Opinion Piece: Strength in Numbers (Street Commodores Editorial Columns)

21 Aug

This is the 13th in a regular series of editorial pieces we’ll be posting here on the blog, originally written by Hosking Industries’ Ben Hosking for Street Commodores magazine and other magazines he’s completed opinion pieces for. This column appeared in issue 179 of Street Commodores:

Strength in Numbers (Written November 15, 2010)

If the modified car enthusiast ever wants to attain some level of rights in the community, it’s all about numbers.

It’s a problem that has plagued the many various modified car scenes since people began chopping, changing and cruising their cars even before WWII: that is, being looked down upon and marginalised by ‘the man’. Car fanatics have always been unfairly targeted by the authorities, had liberties stripped from them or had legislation imposed that would restrict the modifications possible – all under the banner of being safer for the community.

Sadly, more often than not it is the stupid acts of the tiny minority – and the knee-jerk reaction of officials to the resultant public outcry – that bring about ever-tightening laws and restrictions for the majority. It doesn’t matter that our hobby is worth billions to the economy. It doesn’t matter that larger car shows can bring millions in additional revenue to the communities that give them a home. It doesn’t matter that most of the more modified cars on the streets boast a higher level of engineering and specification than the factory ever offered.

You know why? Because all levels of government know that there’s no significant, united body of people ready to stand up and represent the responsible modified car owner. As such, that makes us vulnerable and as is proven by every new piece of unchallenged legislature, an easy target.

There’s only one way to properly tackle this problem and that is to take the fight to the government: fight fire with fire. We can only do that with the power of numbers. By that, I mean to create and manage a proper politically-motivated representative body that’s got a spine and is willing to bruise a few egos to get what it needs.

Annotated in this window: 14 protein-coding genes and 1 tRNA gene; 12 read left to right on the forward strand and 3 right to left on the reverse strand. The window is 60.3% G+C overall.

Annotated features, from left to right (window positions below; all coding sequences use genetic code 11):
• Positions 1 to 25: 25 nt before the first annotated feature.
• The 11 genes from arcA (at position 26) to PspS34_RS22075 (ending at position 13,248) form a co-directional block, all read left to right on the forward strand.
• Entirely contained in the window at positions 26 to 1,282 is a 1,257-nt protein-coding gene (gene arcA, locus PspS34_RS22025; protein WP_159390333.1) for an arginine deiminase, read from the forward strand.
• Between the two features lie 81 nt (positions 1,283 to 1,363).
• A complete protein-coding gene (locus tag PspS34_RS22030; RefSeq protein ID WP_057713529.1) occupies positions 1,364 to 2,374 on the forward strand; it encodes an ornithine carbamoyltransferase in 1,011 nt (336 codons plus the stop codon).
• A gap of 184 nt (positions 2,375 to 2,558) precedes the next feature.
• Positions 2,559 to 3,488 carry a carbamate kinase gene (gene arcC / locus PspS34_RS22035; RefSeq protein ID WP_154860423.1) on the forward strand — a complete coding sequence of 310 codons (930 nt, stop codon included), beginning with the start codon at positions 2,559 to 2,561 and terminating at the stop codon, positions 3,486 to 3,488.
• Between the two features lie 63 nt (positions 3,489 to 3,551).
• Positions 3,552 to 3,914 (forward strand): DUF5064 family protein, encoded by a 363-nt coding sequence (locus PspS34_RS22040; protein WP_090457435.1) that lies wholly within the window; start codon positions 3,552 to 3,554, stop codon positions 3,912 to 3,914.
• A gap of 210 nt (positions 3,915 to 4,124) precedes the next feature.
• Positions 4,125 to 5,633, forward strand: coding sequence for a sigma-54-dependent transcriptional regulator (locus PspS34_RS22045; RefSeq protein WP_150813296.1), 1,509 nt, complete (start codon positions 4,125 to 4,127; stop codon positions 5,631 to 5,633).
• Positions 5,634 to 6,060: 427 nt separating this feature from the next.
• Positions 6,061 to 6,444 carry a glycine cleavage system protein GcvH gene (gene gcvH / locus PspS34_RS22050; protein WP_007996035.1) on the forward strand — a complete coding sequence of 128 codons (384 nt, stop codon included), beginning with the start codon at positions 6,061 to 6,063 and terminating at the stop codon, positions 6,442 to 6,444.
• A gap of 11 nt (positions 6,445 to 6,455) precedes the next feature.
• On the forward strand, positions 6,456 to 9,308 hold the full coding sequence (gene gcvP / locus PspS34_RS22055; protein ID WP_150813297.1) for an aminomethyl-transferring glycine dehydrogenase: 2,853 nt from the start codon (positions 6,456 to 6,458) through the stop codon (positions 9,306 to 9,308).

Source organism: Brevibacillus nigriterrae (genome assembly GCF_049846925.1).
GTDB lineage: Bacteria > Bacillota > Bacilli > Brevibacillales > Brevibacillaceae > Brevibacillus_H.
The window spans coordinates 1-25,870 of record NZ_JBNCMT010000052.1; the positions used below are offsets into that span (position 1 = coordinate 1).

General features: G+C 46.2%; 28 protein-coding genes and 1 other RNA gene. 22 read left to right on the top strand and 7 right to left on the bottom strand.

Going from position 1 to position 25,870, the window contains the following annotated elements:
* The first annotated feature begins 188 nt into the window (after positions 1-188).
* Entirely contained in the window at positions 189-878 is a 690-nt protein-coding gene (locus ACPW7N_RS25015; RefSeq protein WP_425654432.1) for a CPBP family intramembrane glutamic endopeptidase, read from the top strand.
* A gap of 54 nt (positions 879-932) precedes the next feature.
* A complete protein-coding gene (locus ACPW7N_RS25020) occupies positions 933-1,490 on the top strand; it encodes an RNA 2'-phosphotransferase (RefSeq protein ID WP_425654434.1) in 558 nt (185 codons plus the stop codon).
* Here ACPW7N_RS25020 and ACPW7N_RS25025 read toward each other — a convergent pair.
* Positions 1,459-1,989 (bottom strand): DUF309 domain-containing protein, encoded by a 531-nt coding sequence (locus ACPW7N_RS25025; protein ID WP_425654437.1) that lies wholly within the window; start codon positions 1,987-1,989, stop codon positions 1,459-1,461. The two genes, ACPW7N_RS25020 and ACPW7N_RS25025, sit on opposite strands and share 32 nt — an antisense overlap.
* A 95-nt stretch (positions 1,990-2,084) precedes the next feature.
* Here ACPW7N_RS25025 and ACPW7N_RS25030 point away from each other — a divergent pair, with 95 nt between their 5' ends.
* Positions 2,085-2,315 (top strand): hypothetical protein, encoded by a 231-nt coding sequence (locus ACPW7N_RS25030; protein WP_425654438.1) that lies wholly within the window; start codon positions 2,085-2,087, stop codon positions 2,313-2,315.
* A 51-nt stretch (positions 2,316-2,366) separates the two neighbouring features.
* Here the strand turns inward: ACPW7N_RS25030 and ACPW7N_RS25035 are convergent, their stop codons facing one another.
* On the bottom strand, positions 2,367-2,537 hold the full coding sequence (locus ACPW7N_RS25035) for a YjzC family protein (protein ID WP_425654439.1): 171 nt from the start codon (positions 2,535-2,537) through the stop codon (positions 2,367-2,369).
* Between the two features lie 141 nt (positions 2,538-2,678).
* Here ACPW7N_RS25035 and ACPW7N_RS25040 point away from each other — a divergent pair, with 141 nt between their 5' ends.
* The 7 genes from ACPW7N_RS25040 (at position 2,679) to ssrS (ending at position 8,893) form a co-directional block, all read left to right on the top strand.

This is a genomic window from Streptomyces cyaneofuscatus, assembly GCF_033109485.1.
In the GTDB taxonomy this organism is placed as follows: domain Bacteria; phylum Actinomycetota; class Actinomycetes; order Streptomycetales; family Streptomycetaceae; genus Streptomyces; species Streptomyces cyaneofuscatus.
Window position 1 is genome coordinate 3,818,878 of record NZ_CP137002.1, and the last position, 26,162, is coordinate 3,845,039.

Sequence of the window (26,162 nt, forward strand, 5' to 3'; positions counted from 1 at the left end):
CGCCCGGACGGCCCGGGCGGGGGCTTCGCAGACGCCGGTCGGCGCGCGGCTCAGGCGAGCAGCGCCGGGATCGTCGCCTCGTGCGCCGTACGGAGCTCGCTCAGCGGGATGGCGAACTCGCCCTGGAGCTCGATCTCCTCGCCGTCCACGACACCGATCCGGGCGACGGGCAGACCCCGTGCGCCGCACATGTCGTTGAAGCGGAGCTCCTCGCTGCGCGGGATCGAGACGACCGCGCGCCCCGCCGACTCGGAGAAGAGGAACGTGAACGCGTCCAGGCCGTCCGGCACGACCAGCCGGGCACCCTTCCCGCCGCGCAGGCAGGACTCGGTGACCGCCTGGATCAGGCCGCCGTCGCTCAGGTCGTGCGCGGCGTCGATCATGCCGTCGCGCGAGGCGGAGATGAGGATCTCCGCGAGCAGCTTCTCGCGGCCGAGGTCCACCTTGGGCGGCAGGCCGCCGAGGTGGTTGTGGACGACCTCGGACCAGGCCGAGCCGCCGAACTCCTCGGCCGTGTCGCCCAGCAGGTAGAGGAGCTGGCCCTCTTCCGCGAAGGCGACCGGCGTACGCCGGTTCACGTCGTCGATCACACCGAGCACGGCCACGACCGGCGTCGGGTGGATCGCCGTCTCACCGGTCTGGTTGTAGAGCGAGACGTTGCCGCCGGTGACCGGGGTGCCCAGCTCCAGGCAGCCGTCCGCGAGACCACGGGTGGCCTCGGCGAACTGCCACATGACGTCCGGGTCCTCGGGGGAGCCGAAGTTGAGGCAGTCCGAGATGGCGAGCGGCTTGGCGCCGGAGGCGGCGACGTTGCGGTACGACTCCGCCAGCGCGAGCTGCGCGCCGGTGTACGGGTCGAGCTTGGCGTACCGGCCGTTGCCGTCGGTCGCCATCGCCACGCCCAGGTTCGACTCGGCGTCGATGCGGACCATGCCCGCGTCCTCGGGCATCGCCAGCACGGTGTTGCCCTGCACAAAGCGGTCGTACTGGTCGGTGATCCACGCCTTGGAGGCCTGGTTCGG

As such, we don’t have that here in Australia. What we’ve got has proven ineffectual at best. In the USA there’s SEMA, a behemoth of an organisation that’s worth millions, employs a huge staff of professional, experienced people and has the support of pretty much the entire North American industry. As a result, they usually get what they want and most of the nonsense law changes get knocked back when SEMA rallies against them.

Sadly, there’s plenty you can achieve when you have a population of more than 200 million people and the industry you’re protecting and promoting is just as big. Little old Australia, out in the middle of nowhere and we don’t have anywhere near as many aftermarket companies to financially stand behind any organisation created to protect them.

Perhaps Australia could create something different: something where it isn’t just business that supports and finances this hypothetical organisation. Perhaps an Australian model should include the power and support of the massive modified car owner population prevalent in every state of the country.

Think about it: if it were possible to create a representative body that had the support and financial backing of not only the majority of Aussie aftermarket manufacturers and retailers, but also a good percentage of the country’s modified car owners (like annual car club fees or belonging to a union), it could be possible to create a body of significant power and influence.

Just like employers love it when employees can quantify a problem or solution, it is also important to be able to prove the sheer size and strength of our combined car scenes to show different levels of government just how big we are and how our votes count come election time. What do you think?

Could it be done? Is it feasible? Would it have the desired result? Email us or head online to our discussion forums and let’s get have a chat.

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